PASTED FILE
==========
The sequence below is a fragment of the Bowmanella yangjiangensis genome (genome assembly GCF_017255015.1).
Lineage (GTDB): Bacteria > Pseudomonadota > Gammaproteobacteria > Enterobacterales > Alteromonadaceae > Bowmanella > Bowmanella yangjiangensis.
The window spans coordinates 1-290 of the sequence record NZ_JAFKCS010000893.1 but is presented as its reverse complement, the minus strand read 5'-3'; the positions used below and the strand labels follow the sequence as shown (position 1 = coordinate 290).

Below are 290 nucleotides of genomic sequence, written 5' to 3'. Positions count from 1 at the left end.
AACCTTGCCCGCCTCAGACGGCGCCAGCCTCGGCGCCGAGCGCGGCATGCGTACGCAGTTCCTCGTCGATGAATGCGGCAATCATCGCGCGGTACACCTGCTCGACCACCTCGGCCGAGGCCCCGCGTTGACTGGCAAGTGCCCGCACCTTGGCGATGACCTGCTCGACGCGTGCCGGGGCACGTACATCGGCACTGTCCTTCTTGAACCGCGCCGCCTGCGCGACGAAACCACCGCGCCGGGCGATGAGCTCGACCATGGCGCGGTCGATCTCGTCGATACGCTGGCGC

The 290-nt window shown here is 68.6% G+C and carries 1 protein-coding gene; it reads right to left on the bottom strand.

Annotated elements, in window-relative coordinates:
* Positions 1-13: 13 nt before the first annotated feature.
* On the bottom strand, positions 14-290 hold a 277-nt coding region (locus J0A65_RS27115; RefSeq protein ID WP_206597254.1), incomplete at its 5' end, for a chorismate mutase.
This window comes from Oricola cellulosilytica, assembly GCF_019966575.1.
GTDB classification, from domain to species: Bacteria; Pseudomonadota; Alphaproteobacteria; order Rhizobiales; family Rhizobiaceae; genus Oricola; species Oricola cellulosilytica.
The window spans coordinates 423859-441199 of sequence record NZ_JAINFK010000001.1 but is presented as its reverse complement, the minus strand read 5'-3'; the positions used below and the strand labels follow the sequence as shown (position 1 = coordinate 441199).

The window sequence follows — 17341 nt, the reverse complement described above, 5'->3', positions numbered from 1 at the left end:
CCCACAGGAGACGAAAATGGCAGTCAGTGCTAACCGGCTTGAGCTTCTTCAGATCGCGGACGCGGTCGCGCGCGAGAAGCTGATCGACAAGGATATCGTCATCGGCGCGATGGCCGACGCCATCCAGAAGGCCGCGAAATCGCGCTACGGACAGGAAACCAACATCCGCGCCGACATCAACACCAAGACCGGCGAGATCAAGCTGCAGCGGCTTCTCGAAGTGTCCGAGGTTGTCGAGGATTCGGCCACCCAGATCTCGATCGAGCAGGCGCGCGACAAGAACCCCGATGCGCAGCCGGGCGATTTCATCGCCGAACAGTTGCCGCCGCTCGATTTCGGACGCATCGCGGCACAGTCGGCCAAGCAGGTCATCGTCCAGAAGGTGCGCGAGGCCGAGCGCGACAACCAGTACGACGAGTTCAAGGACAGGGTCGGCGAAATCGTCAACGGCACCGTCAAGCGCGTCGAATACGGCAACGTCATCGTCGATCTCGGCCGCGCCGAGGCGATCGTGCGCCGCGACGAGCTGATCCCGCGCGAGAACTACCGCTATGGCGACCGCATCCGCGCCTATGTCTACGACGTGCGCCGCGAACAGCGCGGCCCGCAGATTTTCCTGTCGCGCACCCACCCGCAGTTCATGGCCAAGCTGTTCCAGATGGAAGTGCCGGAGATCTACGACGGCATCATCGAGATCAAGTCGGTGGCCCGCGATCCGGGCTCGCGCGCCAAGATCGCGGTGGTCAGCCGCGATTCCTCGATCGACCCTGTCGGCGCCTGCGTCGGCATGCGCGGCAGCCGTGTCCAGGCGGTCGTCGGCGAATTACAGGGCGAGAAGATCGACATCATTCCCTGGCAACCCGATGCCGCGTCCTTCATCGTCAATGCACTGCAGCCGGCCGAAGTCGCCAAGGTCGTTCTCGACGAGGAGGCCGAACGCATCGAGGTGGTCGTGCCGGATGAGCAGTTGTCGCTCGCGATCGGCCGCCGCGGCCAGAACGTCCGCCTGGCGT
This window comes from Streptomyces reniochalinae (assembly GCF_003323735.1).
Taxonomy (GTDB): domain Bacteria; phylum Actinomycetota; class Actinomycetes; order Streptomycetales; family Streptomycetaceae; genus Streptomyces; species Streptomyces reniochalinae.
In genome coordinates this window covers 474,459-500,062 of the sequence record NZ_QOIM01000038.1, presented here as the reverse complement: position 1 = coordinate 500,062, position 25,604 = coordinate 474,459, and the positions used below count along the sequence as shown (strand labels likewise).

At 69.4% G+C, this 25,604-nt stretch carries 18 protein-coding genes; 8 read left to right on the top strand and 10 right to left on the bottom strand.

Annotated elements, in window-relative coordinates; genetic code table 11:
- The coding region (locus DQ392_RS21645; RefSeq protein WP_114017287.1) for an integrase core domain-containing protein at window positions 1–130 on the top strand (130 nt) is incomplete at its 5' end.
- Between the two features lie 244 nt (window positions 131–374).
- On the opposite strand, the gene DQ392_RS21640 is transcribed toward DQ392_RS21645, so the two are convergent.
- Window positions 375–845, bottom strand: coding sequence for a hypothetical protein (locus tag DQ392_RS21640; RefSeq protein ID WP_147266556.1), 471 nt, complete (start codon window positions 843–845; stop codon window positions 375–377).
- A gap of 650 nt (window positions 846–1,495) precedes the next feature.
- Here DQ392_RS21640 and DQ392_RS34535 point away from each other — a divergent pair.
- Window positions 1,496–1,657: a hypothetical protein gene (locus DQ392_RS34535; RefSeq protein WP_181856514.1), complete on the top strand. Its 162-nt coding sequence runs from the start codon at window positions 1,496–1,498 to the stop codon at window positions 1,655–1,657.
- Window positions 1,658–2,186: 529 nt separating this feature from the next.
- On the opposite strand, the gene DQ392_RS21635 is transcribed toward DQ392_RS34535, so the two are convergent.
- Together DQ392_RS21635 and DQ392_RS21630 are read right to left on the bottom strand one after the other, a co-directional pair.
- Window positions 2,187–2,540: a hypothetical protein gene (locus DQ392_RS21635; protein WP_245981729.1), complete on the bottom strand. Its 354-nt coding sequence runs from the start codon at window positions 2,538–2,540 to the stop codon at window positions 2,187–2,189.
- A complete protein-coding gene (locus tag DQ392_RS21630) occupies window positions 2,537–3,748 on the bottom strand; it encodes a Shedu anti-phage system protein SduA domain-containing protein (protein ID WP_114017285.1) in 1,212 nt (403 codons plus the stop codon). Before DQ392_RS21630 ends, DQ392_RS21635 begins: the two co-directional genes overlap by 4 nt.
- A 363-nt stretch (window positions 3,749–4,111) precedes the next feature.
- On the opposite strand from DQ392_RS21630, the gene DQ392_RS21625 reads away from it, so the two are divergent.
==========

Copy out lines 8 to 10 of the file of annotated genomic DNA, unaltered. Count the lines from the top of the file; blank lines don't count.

* Positions 1-13: 13 nt before the first annotated feature.
* On the bottom strand, positions 14-290 hold a 277-nt coding region (locus J0A65_RS27115; RefSeq protein ID WP_206597254.1), incomplete at its 5' end, for a chorismate mutase.
This window comes from Oricola cellulosilytica, assembly GCF_019966575.1.